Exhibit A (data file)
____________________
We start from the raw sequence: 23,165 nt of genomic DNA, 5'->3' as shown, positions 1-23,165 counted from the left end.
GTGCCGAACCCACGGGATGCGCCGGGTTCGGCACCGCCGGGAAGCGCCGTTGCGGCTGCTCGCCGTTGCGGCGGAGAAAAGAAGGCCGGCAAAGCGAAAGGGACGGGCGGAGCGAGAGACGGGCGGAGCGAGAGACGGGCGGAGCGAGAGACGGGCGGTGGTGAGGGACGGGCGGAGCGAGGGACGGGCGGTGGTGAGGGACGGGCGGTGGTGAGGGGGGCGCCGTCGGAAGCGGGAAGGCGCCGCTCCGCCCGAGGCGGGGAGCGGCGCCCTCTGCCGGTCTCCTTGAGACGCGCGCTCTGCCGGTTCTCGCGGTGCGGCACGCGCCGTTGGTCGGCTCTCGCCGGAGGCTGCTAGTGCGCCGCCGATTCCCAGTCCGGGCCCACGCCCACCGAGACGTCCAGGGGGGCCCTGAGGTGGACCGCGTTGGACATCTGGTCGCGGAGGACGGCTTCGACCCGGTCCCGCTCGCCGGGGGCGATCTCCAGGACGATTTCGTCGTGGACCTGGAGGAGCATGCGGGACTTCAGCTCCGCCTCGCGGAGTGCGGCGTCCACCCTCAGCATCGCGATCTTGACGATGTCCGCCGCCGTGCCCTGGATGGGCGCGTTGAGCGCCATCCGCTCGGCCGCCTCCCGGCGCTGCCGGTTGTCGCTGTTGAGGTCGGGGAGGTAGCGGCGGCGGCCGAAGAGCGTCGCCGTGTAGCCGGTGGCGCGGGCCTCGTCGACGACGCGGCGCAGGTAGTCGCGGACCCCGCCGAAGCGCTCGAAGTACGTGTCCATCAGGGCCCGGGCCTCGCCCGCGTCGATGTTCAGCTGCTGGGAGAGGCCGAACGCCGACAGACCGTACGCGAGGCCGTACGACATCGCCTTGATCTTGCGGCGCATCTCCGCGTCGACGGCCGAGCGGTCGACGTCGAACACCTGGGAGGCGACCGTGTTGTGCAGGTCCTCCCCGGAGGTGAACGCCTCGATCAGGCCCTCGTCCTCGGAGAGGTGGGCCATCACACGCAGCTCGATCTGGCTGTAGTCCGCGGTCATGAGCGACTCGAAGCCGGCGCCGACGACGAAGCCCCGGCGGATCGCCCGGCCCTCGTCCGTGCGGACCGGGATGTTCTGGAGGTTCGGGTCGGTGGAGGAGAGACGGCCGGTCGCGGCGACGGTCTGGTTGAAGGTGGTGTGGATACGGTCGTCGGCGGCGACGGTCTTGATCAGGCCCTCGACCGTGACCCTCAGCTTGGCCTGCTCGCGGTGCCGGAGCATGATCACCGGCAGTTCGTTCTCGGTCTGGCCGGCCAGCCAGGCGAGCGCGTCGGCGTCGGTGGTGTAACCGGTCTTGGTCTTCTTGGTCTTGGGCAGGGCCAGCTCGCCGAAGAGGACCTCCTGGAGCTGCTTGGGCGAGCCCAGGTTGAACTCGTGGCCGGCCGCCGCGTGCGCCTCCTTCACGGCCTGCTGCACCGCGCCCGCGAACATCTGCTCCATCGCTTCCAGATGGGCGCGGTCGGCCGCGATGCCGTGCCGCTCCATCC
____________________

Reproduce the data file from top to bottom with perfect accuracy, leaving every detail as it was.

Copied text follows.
We start from the raw sequence: 23,165 nt of genomic DNA, 5'->3' as shown, positions 1-23,165 counted from the left end.
GTGCCGAACCCACGGGATGCGCCGGGTTCGGCACCGCCGGGAAGCGCCGTTGCGGCTGCTCGCCGTTGCGGCGGAGAAAAGAAGGCCGGCAAAGCGAAAGGGACGGGCGGAGCGAGAGACGGGCGGAGCGAGAGACGGGCGGAGCGAGAGACGGGCGGTGGTGAGGGACGGGCGGAGCGAGGGACGGGCGGTGGTGAGGGACGGGCGGTGGTGAGGGGGGCGCCGTCGGAAGCGGGAAGGCGCCGCTCCGCCCGAGGCGGGGAGCGGCGCCCTCTGCCGGTCTCCTTGAGACGCGCGCTCTGCCGGTTCTCGCGGTGCGGCACGCGCCGTTGGTCGGCTCTCGCCGGAGGCTGCTAGTGCGCCGCCGATTCCCAGTCCGGGCCCACGCCCACCGAGACGTCCAGGGGGGCCCTGAGGTGGACCGCGTTGGACATCTGGTCGCGGAGGACGGCTTCGACCCGGTCCCGCTCGCCGGGGGCGATCTCCAGGACGATTTCGTCGTGGACCTGGAGGAGCATGCGGGACTTCAGCTCCGCCTCGCGGAGTGCGGCGTCCACCCTCAGCATCGCGATCTTGACGATGTCCGCCGCCGTGCCCTGGATGGGCGCGTTGAGCGCCATCCGCTCGGCCGCCTCCCGGCGCTGCCGGTTGTCGCTGTTGAGGTCGGGGAGGTAGCGGCGGCGGCCGAAGAGCGTCGCCGTGTAGCCGGTGGCGCGGGCCTCGTCGACGACGCGGCGCAGGTAGTCGCGGACCCCGCCGAAGCGCTCGAAGTACGTGTCCATCAGGGCCCGGGCCTCGCCCGCGTCGATGTTCAGCTGCTGGGAGAGGCCGAACGCCGACAGACCGTACGCGAGGCCGTACGACATCGCCTTGATCTTGCGGCGCATCTCCGCGTCGACGGCCGAGCGGTCGACGTCGAACACCTGGGAGGCGACCGTGTTGTGCAGGTCCTCCCCGGAGGTGAACGCCTCGATCAGGCCCTCGTCCTCGGAGAGGTGGGCCATCACACGCAGCTCGATCTGGCTGTAGTCCGCGGTCATGAGCGACTCGAAGCCGGCGCCGACGACGAAGCCCCGGCGGATCGCCCGGCCCTCGTCCGTGCGGACCGGGATGTTCTGGAGGTTCGGGTCGGTGGAGGAGAGACGGCCGGTCGCGGCGACGGTCTGGTTGAAGGTGGTGTGGATACGGTCGTCGGCGGCGACGGTCTTGATCAGGCCCTCGACCGTGACCCTCAGCTTGGCCTGCTCGCGGTGCCGGAGCATGATCACCGGCAGTTCGTTCTCGGTCTGGCCGGCCAGCCAGGCGAGCGCGTCGGCGTCGGTGGTGTAACCGGTCTTGGTCTTCTTGGTCTTGGGCAGGGCCAGCTCGCCGAAGAGGACCTCCTGGAGCTGCTTGGGCGAGCCCAGGTTGAACTCGTGGCCGGCCGCCGCGTGCGCCTCCTTCACGGCCTGCTGCACCGCGCCCGCGAACATCTGCTCCATCGCTTCCAGATGGGCGCGGTCGGCCGCGATGCCGTGCCGCTCCATCC